One of the greatest challenges facing Tarrant County communities, particularly those around Alliance, is transportation, said Fickes.
Developers are expected to continue building north along the I-35 corridor into Denton County, Berry said.
Right now, I-35W shrinks to only two lanes in each direction for motorists north of U.S. 287, near the North Tarrant Parkway exit, and the area is clogged with traffic congestion for much of the day.
The proposal to add two toll TEXPress lanes in each direction to that corridor is expected to cost $762 million. Local and state leaders negotiated an agreement with North Tarrant Express Mobility Partners to build that six-mile section of road back in 2009, but in recent years the project has been slowed by Texas politics.
To accommodate that northern growth, Fickes said the I-35 expansion is a must, as is the extension of Texas 170, which shifts from a freeway to merely frontage roads just east of Roanoke Road.
Communities could look at public transit to help decrease traffic, though firm plans are not in place, he said.
TEXRail’s line from downtown Fort Worth to DFW Airport has been popular in its first month of service, but extending rail lines to Alliance will be difficult. Though freight rail crisscrosses Alliance, obtaining right of way for passenger rail is hard and building new lines is expensive, Fickes said.
Echoing concerns about transportation, Golden said connecting Avondale Haslet Road to I-35 will be crucial for commuters. The road, called Haslet Parkway, will break ground next year, he said.
AllianceTexas recognizes this need, Berry said.
“If we have any impediment to growth, it’s the infrastructure,” Berry said. “It’s not growing at the pace we need it.”
A pilot program with Drive AI provides an on demand driver-less shuttle, but pending regulation changes there’s limited room for growth.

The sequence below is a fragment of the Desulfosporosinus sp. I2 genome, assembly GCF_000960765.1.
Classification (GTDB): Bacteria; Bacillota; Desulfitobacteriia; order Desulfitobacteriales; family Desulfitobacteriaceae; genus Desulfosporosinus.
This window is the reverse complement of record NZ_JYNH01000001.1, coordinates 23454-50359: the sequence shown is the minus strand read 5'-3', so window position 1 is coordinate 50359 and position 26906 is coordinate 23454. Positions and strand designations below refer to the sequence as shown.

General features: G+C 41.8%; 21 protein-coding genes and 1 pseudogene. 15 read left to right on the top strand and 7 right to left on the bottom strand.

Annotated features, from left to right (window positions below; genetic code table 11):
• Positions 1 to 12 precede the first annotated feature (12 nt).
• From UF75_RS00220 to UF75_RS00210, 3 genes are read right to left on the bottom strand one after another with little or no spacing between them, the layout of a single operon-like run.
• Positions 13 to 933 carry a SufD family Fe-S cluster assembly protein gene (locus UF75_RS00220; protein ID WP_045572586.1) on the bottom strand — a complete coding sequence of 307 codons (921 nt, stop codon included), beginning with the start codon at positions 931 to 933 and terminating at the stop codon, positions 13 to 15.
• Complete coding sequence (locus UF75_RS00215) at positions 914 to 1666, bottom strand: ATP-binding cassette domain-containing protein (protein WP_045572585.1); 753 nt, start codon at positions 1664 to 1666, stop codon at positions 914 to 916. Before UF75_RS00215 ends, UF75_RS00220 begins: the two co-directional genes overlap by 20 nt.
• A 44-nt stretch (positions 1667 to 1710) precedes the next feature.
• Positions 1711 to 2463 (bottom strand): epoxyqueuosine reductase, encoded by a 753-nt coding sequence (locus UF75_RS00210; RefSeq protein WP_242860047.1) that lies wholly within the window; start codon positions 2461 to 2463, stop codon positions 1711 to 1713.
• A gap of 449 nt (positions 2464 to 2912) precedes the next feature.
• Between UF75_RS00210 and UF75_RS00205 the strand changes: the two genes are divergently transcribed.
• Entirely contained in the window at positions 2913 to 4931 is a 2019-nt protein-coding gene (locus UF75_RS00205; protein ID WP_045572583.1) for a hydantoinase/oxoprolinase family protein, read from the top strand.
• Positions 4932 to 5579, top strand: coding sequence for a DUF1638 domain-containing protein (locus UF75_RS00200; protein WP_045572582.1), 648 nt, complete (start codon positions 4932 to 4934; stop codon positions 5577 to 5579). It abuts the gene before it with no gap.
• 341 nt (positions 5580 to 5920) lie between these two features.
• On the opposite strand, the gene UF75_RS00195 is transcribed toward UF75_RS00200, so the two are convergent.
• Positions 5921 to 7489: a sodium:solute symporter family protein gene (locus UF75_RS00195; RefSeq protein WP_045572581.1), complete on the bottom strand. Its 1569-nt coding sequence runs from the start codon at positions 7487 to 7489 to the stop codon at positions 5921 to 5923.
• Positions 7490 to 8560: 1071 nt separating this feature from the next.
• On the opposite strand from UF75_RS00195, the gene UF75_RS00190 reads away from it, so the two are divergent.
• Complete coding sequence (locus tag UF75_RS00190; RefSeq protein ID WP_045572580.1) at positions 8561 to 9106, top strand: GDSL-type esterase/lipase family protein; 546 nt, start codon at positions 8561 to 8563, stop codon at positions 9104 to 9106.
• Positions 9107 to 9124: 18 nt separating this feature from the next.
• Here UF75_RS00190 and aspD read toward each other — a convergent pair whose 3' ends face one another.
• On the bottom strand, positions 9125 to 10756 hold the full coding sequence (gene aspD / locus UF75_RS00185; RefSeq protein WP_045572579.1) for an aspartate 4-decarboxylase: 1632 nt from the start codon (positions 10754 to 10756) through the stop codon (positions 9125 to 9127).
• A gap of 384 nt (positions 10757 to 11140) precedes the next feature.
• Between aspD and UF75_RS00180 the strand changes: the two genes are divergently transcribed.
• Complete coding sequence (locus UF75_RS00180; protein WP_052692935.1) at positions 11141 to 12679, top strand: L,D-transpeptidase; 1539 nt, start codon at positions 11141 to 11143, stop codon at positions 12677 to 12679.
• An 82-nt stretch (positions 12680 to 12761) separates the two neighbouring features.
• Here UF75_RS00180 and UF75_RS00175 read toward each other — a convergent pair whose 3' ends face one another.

Berry said tech like that is the future of Alliance.
With an abundance of space both on land in and in the air, Alliance is positioned to attract companies exploring drones, automated vehicles and even flying taxis, Berry said. Alliance’s roads and runway could be fertile ground for research and development.
“We have something here that doesn’t really exist anywhere else,” he said.
More diverse housing is also the future.
The median home price in the region around Alliance is about $246,00, according to real estate site Zillow. But in order to attract a diverse group of workers, more affordable housing options should be explored, he said. A $125,000 home would be better suited from some of the blue collar jobs in Alliance.
Developments like Alliance Town Center that feature both commercial and multifamily housing have become popular.
“Even though we’re not an urban center like downtown Fort Worth we clearly have a need for more diverse price points,” Berry said of housing. “We need to figure out how to do that and we haven’t done a great job so far.”
With Alliance only halfway developed, there’s still much to come for North Texas.
That growth will belong, in part to Haslet, population just over 1,800. Golden expects that number to triple in 10 years — still a small town, but significant growth for a town that had just 795 residents in 1990.
Much of Alliance’s west side, which includes the Amazon fulfillment center, still has space to grow. Golden estimated the city is about 30 to 40 percent built out.
Having watched the growth in Fort Worth and other cities, Haslet has had time to prepare, he said.
“It’s our turn now,” Golden said.